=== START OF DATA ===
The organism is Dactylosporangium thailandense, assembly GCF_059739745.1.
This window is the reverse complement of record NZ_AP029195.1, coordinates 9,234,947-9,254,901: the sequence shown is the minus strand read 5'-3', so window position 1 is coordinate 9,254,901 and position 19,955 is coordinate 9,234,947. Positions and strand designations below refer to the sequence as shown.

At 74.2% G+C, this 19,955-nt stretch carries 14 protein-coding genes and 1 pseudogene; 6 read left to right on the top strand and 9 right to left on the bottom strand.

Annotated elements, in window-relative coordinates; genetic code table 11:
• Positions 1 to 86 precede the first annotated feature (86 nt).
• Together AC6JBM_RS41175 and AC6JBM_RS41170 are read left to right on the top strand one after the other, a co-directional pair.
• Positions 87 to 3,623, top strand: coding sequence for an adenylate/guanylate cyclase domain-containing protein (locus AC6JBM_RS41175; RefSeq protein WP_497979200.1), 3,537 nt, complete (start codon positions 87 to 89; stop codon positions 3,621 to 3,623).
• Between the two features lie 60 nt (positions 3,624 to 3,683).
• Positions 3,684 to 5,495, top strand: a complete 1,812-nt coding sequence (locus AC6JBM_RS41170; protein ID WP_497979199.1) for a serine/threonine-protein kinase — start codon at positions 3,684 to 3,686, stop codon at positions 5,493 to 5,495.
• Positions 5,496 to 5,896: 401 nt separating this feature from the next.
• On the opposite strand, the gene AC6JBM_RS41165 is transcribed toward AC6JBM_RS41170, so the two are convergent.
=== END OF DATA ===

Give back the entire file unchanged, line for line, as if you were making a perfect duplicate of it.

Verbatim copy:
The organism is Dactylosporangium thailandense, assembly GCF_059739745.1.
This window is the reverse complement of record NZ_AP029195.1, coordinates 9,234,947-9,254,901: the sequence shown is the minus strand read 5'-3', so window position 1 is coordinate 9,254,901 and position 19,955 is coordinate 9,234,947. Positions and strand designations below refer to the sequence as shown.

At 74.2% G+C, this 19,955-nt stretch carries 14 protein-coding genes and 1 pseudogene; 6 read left to right on the top strand and 9 right to left on the bottom strand.

Annotated elements, in window-relative coordinates; genetic code table 11:
• Positions 1 to 86 precede the first annotated feature (86 nt).
• Together AC6JBM_RS41175 and AC6JBM_RS41170 are read left to right on the top strand one after the other, a co-directional pair.
• Positions 87 to 3,623, top strand: coding sequence for an adenylate/guanylate cyclase domain-containing protein (locus AC6JBM_RS41175; RefSeq protein WP_497979200.1), 3,537 nt, complete (start codon positions 87 to 89; stop codon positions 3,621 to 3,623).
• Between the two features lie 60 nt (positions 3,624 to 3,683).
• Positions 3,684 to 5,495, top strand: a complete 1,812-nt coding sequence (locus AC6JBM_RS41170; protein ID WP_497979199.1) for a serine/threonine-protein kinase — start codon at positions 3,684 to 3,686, stop codon at positions 5,493 to 5,495.
• Positions 5,496 to 5,896: 401 nt separating this feature from the next.
• On the opposite strand, the gene AC6JBM_RS41165 is transcribed toward AC6JBM_RS41170, so the two are convergent.